I am trying to create a query for the select by attribute function within a Python script.This is my current code.

    lot = '96'
    dp = 756421

    lotFile = "D:\\NCT_GIS\\DATA\\Regional_55.gdb\\Murray\\cadastre"
    arcpy.MakeFeatureLayer_management(lotFile, "lot_lyr") 
    arcpy.SelectLayerByAttribute_management("lot_lyr", "NEW_SELECTION", "\"LOTNUMBER\" = " + lot + " AND " + "\"PLANNUMBER\" = " + str(dp))

Unfortunately I cannot concatenate and integer and if I convert DP to a string then the query is invalid as the PLANNUMBER field is numeric whilst LOTNUMBER is text.

Does anyone know how to get the variables into the query properly so that I can input any lot and dp as this will eventually become an addin where users can specify which land parcel they are interested in.


I think this should work ... I prefer to use combinations of single and double quotes rather than backslashes to escape.

arcpy.SelectLayerByAttribute_management("lot_lyr", "NEW_SELECTION", '"LOTNUMBER" = ' + "'" + lot + "'" + ' AND "PLANNUMBER" = ' + str(dp))

Note that lot is input as a string so can be used as is, but dp which is an integer needs an str function.

  • Unfortunately not. It is giving the "cannot concatenate str and int" error. – user25074 Feb 5 '14 at 23:17
  • set dp = '756421' so it will be a string (I edited @PolyGeo's post--oop s/he beat me to it.). – Roland Feb 5 '14 at 23:19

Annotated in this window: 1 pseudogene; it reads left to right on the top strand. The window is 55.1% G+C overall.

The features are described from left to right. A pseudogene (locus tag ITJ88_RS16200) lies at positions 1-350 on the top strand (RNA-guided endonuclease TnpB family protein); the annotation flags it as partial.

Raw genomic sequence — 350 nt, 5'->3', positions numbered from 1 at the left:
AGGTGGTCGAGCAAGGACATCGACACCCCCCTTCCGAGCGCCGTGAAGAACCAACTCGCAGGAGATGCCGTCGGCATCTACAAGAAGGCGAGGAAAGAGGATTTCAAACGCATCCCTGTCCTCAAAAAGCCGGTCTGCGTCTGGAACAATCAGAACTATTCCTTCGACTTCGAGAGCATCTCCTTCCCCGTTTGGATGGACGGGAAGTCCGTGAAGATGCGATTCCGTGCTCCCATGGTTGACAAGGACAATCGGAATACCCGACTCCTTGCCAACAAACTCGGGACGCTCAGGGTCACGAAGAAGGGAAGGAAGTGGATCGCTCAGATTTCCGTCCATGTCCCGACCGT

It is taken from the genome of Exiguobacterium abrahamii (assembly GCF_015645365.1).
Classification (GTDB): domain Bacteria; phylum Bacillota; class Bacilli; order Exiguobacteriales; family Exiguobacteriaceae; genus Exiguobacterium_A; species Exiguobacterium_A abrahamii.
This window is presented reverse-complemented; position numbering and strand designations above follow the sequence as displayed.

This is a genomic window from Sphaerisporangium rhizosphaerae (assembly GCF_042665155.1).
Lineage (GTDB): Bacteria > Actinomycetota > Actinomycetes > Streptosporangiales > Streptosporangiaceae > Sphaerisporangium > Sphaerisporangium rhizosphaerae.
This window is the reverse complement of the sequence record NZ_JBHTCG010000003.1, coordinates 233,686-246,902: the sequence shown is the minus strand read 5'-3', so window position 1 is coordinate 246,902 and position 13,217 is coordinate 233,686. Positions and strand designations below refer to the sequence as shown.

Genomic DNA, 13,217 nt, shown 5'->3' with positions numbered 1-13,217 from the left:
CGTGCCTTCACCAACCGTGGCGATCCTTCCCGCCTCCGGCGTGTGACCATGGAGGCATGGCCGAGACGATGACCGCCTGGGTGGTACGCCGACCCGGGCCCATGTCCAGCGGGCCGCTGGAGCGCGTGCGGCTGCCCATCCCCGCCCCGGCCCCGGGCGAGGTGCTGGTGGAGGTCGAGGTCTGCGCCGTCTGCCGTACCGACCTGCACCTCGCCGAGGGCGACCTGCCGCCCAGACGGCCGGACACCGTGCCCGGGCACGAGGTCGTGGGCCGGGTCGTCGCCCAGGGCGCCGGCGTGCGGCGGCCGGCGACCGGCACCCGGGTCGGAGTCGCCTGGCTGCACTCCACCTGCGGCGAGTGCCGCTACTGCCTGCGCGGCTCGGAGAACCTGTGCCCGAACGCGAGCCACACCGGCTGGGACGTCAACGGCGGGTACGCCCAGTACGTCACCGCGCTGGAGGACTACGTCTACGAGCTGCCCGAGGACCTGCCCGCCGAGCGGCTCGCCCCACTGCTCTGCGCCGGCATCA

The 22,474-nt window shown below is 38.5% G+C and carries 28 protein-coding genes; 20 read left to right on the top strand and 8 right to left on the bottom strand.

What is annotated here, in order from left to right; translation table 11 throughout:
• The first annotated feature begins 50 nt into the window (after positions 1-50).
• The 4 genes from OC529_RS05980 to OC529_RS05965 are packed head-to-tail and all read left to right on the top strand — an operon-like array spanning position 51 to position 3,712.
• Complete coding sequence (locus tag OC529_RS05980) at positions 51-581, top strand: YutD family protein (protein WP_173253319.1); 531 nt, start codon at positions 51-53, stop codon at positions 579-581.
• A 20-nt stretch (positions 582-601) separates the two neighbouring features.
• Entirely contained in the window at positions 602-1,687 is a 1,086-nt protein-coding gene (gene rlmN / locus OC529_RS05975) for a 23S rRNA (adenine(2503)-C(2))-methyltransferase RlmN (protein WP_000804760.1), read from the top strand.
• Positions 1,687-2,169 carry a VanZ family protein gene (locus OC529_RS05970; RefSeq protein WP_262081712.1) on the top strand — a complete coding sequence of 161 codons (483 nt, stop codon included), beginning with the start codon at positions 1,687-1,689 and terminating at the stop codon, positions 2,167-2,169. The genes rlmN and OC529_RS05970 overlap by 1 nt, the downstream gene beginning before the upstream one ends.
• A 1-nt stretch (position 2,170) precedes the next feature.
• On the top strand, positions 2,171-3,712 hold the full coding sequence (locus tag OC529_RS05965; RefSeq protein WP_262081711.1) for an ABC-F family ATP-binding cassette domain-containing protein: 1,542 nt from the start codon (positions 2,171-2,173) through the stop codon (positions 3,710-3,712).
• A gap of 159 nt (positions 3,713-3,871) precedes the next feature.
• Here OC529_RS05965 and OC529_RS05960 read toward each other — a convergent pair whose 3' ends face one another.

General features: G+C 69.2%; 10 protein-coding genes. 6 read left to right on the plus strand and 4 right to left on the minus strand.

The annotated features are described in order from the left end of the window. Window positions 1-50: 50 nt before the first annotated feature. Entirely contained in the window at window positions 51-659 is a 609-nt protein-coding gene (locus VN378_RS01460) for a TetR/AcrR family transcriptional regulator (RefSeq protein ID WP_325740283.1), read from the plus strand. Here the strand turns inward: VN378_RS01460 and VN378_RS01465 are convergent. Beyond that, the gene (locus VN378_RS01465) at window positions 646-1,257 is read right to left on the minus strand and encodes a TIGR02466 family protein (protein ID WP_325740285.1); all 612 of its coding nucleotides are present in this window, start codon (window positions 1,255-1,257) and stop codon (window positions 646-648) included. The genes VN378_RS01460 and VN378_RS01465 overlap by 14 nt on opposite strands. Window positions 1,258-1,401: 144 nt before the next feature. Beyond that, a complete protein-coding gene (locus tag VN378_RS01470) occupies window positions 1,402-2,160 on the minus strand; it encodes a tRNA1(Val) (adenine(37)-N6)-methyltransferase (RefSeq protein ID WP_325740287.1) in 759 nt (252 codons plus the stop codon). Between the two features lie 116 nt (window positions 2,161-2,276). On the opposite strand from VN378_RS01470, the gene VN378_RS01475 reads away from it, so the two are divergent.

• Tried that but as the field PLANNUMBER is not text, the query is invalid. I somehow need to be able to have a number in this query string. – user25074 Feb 5 '14 at 23:22

Python's format string function (along with triple-quoted strings) is an elegant way to do this:

lot = '96'
dp = 756421

lotFile = "D:\\NCT_GIS\\DATA\\Regional_55.gdb\\Murray\\cadastre"
query_str = """ "LOTNUMBER" = '{0}' AND "PLANNUMBER" = {1} """.format(lot, dp)
arcpy.MakeFeatureLayer_management(lotFile, "lot_lyr", query_str)

Format will string-ify whatever variables you add as arguments and insert them into the spot occupied by {i}, where i is the position of a particular argument in the list of arguments.

Triple-quoting the entire query string allows you to use both double and single quotes without escaping either one.

The two together allow for a highly readable query string, not broken up into a bunch of different parts that are concatenated with +.

One last note: arcpy.MakeFeatureLayer_management() has an optional 3rd argument that allows you to specify a query, thus eliminating the need for the subsequent call to arcpy.SelectLayerByAttribute_management().

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